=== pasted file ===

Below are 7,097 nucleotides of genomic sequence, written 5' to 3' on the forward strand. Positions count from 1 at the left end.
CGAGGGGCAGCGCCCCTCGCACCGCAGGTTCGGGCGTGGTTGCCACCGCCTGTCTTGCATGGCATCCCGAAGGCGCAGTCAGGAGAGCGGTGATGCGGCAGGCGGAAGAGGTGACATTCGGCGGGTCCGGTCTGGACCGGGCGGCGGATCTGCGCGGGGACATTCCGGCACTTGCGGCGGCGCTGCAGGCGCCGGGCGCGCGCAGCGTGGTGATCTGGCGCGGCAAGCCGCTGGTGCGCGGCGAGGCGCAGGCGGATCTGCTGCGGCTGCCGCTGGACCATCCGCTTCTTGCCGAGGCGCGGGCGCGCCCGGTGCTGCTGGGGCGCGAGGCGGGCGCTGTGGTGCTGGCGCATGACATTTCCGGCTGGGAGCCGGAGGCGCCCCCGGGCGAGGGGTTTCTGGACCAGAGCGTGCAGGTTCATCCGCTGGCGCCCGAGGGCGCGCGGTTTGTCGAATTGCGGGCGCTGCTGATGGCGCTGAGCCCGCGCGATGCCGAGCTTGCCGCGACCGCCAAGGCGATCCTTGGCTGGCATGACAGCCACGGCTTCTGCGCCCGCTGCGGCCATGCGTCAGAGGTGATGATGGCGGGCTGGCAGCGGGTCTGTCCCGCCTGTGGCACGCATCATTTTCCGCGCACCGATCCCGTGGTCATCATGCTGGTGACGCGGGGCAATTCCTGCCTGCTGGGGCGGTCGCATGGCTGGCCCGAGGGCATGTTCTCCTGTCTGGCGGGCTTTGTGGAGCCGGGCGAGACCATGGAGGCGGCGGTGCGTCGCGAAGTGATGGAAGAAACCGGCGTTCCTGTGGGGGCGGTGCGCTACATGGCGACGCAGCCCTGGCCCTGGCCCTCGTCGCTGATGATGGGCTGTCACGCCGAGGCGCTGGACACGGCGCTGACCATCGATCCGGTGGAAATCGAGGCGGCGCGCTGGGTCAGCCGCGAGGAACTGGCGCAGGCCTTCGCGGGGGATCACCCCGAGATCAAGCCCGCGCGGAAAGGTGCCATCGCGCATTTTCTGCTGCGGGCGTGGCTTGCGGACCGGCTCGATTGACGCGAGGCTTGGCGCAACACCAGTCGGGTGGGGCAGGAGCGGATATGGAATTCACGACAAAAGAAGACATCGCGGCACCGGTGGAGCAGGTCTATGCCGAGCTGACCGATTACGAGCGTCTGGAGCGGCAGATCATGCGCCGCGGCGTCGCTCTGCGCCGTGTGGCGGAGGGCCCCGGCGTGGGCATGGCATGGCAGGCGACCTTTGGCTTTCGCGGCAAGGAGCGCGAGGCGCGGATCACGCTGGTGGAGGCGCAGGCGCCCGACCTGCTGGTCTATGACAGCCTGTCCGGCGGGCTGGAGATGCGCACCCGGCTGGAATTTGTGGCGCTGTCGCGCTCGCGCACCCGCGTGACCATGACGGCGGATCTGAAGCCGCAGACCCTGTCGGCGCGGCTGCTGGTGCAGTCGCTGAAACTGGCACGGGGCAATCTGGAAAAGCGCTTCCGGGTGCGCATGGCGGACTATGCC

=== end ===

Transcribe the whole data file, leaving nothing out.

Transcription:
Below are 7,097 nucleotides of genomic sequence, written 5' to 3' on the forward strand. Positions count from 1 at the left end.
CGAGGGGCAGCGCCCCTCGCACCGCAGGTTCGGGCGTGGTTGCCACCGCCTGTCTTGCATGGCATCCCGAAGGCGCAGTCAGGAGAGCGGTGATGCGGCAGGCGGAAGAGGTGACATTCGGCGGGTCCGGTCTGGACCGGGCGGCGGATCTGCGCGGGGACATTCCGGCACTTGCGGCGGCGCTGCAGGCGCCGGGCGCGCGCAGCGTGGTGATCTGGCGCGGCAAGCCGCTGGTGCGCGGCGAGGCGCAGGCGGATCTGCTGCGGCTGCCGCTGGACCATCCGCTTCTTGCCGAGGCGCGGGCGCGCCCGGTGCTGCTGGGGCGCGAGGCGGGCGCTGTGGTGCTGGCGCATGACATTTCCGGCTGGGAGCCGGAGGCGCCCCCGGGCGAGGGGTTTCTGGACCAGAGCGTGCAGGTTCATCCGCTGGCGCCCGAGGGCGCGCGGTTTGTCGAATTGCGGGCGCTGCTGATGGCGCTGAGCCCGCGCGATGCCGAGCTTGCCGCGACCGCCAAGGCGATCCTTGGCTGGCATGACAGCCACGGCTTCTGCGCCCGCTGCGGCCATGCGTCAGAGGTGATGATGGCGGGCTGGCAGCGGGTCTGTCCCGCCTGTGGCACGCATCATTTTCCGCGCACCGATCCCGTGGTCATCATGCTGGTGACGCGGGGCAATTCCTGCCTGCTGGGGCGGTCGCATGGCTGGCCCGAGGGCATGTTCTCCTGTCTGGCGGGCTTTGTGGAGCCGGGCGAGACCATGGAGGCGGCGGTGCGTCGCGAAGTGATGGAAGAAACCGGCGTTCCTGTGGGGGCGGTGCGCTACATGGCGACGCAGCCCTGGCCCTGGCCCTCGTCGCTGATGATGGGCTGTCACGCCGAGGCGCTGGACACGGCGCTGACCATCGATCCGGTGGAAATCGAGGCGGCGCGCTGGGTCAGCCGCGAGGAACTGGCGCAGGCCTTCGCGGGGGATCACCCCGAGATCAAGCCCGCGCGGAAAGGTGCCATCGCGCATTTTCTGCTGCGGGCGTGGCTTGCGGACCGGCTCGATTGACGCGAGGCTTGGCGCAACACCAGTCGGGTGGGGCAGGAGCGGATATGGAATTCACGACAAAAGAAGACATCGCGGCACCGGTGGAGCAGGTCTATGCCGAGCTGACCGATTACGAGCGTCTGGAGCGGCAGATCATGCGCCGCGGCGTCGCTCTGCGCCGTGTGGCGGAGGGCCCCGGCGTGGGCATGGCATGGCAGGCGACCTTTGGCTTTCGCGGCAAGGAGCGCGAGGCGCGGATCACGCTGGTGGAGGCGCAGGCGCCCGACCTGCTGGTCTATGACAGCCTGTCCGGCGGGCTGGAGATGCGCACCCGGCTGGAATTTGTGGCGCTGTCGCGCTCGCGCACCCGCGTGACCATGACGGCGGATCTGAAGCCGCAGACCCTGTCGGCGCGGCTGCTGGTGCAGTCGCTGAAACTGGCACGGGGCAATCTGGAAAAGCGCTTCCGGGTGCGCATGGCGGACTATGCC